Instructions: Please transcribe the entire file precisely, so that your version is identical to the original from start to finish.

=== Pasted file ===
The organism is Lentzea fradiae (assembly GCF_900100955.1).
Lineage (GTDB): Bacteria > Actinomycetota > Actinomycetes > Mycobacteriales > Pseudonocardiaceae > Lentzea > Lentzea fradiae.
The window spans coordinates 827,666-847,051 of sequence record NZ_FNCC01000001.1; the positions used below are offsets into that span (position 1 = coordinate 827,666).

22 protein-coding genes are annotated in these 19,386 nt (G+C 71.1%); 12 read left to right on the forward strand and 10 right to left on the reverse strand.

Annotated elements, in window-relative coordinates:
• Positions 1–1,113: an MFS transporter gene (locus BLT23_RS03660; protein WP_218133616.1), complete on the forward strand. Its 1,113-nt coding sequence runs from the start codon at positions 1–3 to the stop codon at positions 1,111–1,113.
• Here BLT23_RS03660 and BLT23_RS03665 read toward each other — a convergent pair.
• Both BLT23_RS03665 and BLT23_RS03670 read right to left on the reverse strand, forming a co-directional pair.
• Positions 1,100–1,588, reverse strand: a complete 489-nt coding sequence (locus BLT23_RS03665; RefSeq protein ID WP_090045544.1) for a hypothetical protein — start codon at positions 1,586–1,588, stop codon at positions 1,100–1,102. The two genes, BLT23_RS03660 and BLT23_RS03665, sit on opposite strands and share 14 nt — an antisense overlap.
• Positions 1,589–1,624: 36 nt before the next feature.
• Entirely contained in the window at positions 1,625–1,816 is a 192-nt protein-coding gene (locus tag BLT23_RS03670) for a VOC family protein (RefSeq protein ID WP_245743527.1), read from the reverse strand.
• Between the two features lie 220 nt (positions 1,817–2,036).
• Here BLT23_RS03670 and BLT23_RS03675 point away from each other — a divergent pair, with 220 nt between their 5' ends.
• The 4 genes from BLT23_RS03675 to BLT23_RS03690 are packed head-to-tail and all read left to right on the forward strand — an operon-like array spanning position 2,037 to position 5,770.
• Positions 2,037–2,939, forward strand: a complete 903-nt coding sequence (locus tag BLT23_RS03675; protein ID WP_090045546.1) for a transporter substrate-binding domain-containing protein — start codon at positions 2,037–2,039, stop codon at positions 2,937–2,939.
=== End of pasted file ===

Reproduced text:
The organism is Lentzea fradiae (assembly GCF_900100955.1).
Lineage (GTDB): Bacteria > Actinomycetota > Actinomycetes > Mycobacteriales > Pseudonocardiaceae > Lentzea > Lentzea fradiae.
The window spans coordinates 827,666-847,051 of sequence record NZ_FNCC01000001.1; the positions used below are offsets into that span (position 1 = coordinate 827,666).

22 protein-coding genes are annotated in these 19,386 nt (G+C 71.1%); 12 read left to right on the forward strand and 10 right to left on the reverse strand.

Annotated elements, in window-relative coordinates:
• Positions 1–1,113: an MFS transporter gene (locus BLT23_RS03660; protein WP_218133616.1), complete on the forward strand. Its 1,113-nt coding sequence runs from the start codon at positions 1–3 to the stop codon at positions 1,111–1,113.
• Here BLT23_RS03660 and BLT23_RS03665 read toward each other — a convergent pair.
• Both BLT23_RS03665 and BLT23_RS03670 read right to left on the reverse strand, forming a co-directional pair.
• Positions 1,100–1,588, reverse strand: a complete 489-nt coding sequence (locus BLT23_RS03665; RefSeq protein ID WP_090045544.1) for a hypothetical protein — start codon at positions 1,586–1,588, stop codon at positions 1,100–1,102. The two genes, BLT23_RS03660 and BLT23_RS03665, sit on opposite strands and share 14 nt — an antisense overlap.
• Positions 1,589–1,624: 36 nt before the next feature.
• Entirely contained in the window at positions 1,625–1,816 is a 192-nt protein-coding gene (locus tag BLT23_RS03670) for a VOC family protein (RefSeq protein ID WP_245743527.1), read from the reverse strand.
• Between the two features lie 220 nt (positions 1,817–2,036).
• Here BLT23_RS03670 and BLT23_RS03675 point away from each other — a divergent pair, with 220 nt between their 5' ends.
• The 4 genes from BLT23_RS03675 to BLT23_RS03690 are packed head-to-tail and all read left to right on the forward strand — an operon-like array spanning position 2,037 to position 5,770.
• Positions 2,037–2,939, forward strand: a complete 903-nt coding sequence (locus tag BLT23_RS03675; protein ID WP_090045546.1) for a transporter substrate-binding domain-containing protein — start codon at positions 2,037–2,039, stop codon at positions 2,937–2,939.